Australian and US GDP, commodities and builders

Australian GDP

There was strong GDP data out today, exceeding already fairly strong expectations.

Private sector demand continues to take the reigns from public sector spending, driven by a strong household contribution.

Energy stocks and materials led the market higher, with growth defensives (healthcare and tech) declining, which is what you’d expect on a strong print.

Private sector capex has shown signs of life as well, supporting the building materials companies.

US macro

You can see a very clear downward sloping relationship between wages and unemployment, suggesting that tight labour markets do flow through to wages growth, and a barely-there, squint-to-see-it relationship between inflation and unemployment.

If the US is headed back to a late 2018 type world (pre COVID, pre inversion of curve) then the conversation is one of strong wages prints, which, if difficult to pass on (as the Philips curve below suggests) are a negative to corporate profit margins.

The Biden government is determined to have the former (i.e. wages up but no pass-throughs) and is seeking to partially fund that worker-led, wages-led recovery by reversing the Trump tax cuts (taking the tax rate back up to 28%).

It then becomes somewhat difficult to see why shares should sustain presently lofty levels.

As we continue to point out, the equity risk premia is getting ever tighter.

Rounding this out, it is also a world that’s not commensurate with negative real interest rates. Rates are not going back to the average of decades past (a variant of secular stagnation) but nor are they staying at pandemic levels when fully reopened.

And so we get quite a bearish tilt to the outlook for equities. Taxes, wages, rates. A strong economy does not always equal a strong stock market.


The fact that coal is at a 10yr high tells us that the whole commodity boom is only temporary.

We know thermal coal is dead, headed to zero somewhere in the near-ish term. But it is bouncing like all else in the same supply squeeze.

Ergo bullish extrapolations of demand driven by “fundamentals” used as narrative support for everything else (from copper to iron ore to soft commds) are just about as likely as it is for coal.

To restate, it is hard to make the point that a “commodity supercycle” is underway, due to ongoing/persistent demand, when a commodity that we know doesn’t have long term ongoing demand is behaving in the same way as all the others.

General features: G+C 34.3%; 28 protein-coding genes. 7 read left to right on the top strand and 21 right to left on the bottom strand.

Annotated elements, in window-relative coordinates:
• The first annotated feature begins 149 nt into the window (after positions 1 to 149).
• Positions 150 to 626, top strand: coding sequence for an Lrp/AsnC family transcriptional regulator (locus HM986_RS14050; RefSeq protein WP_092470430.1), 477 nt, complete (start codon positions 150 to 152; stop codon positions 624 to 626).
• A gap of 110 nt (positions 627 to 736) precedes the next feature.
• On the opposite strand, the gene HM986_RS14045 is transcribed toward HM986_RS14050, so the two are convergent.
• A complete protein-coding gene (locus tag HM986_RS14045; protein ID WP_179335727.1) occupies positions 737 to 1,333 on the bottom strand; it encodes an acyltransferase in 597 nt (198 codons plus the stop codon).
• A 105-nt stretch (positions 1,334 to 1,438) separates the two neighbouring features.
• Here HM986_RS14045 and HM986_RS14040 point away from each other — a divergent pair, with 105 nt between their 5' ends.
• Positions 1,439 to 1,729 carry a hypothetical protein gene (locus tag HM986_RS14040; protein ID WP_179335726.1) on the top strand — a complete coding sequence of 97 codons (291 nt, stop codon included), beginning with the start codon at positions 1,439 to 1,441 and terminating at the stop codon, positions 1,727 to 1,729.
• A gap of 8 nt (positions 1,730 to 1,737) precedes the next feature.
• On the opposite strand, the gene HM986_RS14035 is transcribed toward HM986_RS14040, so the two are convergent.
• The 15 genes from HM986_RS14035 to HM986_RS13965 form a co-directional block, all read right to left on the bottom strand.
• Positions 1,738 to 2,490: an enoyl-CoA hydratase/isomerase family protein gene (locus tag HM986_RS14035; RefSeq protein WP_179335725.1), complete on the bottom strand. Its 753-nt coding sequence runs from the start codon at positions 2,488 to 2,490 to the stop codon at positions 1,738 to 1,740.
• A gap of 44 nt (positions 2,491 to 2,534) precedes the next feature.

Rather, it is just the same underlying issue, a temporary supply shock meeting a powerful reopening demand shock, and will sort itself out as it has before.

And that means they should all drop at pretty much the same time, by a large amount, at a point somewhere in the near term.


There are some great home building / building materials companies out there. As noted earlier, there’s a significant rebound in desired private sector capex spend, going by capex intention surveys, and, as we already know, there is a significant resurgence in dwelling approvals.

But, we’d suggest, all that and more is already embedded in the multiple you are paying.

James Hardie (JHX) is a great business, but, we think, a loss making trade.

CSR is very much the same, a great narrative, but at peak multiples.

Boring old Amcor (packaging company) is sitting at 15x, with 10-15% eps growth, in a relatively defensive industry. Narratives are powerful, and right now the housing narrative is essentially FOMO (fear of missing out) but you are paying top dollar for that thematic.

Important Information: This document has been prepared by Aequitas Investment Partners ABN 92 644 165 266 (“Aequitas”, “our”, “we”), a Corporate Authorised Representative (no. 1284389) of C2 Financial Services, (Australian Financial Services Licensee no. 502171), and is for distribution within Australia to wholesale clients and financial advisers only.

This document is based on information available at the time of publishing, information which we believe is correct and any opinions, conclusions or forecasts are reasonably held or made as at the time of its compilation, but no warranty is made as to its accuracy, reliability or completeness. To the extent permitted by law, neither Aequitas nor any of its affiliates accept liability to any person for loss or damage arising from the use of the information herein.

Please note that past performance is not a reliable indicator of future performance.

General Advice Warning: This document has been prepared without taking into account your objectives, financial situation or needs, and therefore you should consider its appropriateness, having regard to your objectives, financial situation and needs. Before making any decision about whether to acquire a financial product, you should obtain and read the relevant Product Disclosure Statement (PDS) or Investor Directed Portfolio Service Guide (IDPS Guide) and consider talking to a financial adviser.

Taxation warning: Any taxation considerations are general and based on present taxation laws and may be subject to change. Aequitas is not a registered tax (financial) adviser under the Tax Agent Services Act 2009 and investors should seek tax advice from a registered tax agent or a registered tax (financial) adviser if they intend to rely on this information to satisfy the liabilities or obligations or claim entitlements that arise, or could arise, under a taxation law.

Receive our investment insights

Something went wrong. Please check your entries and try again.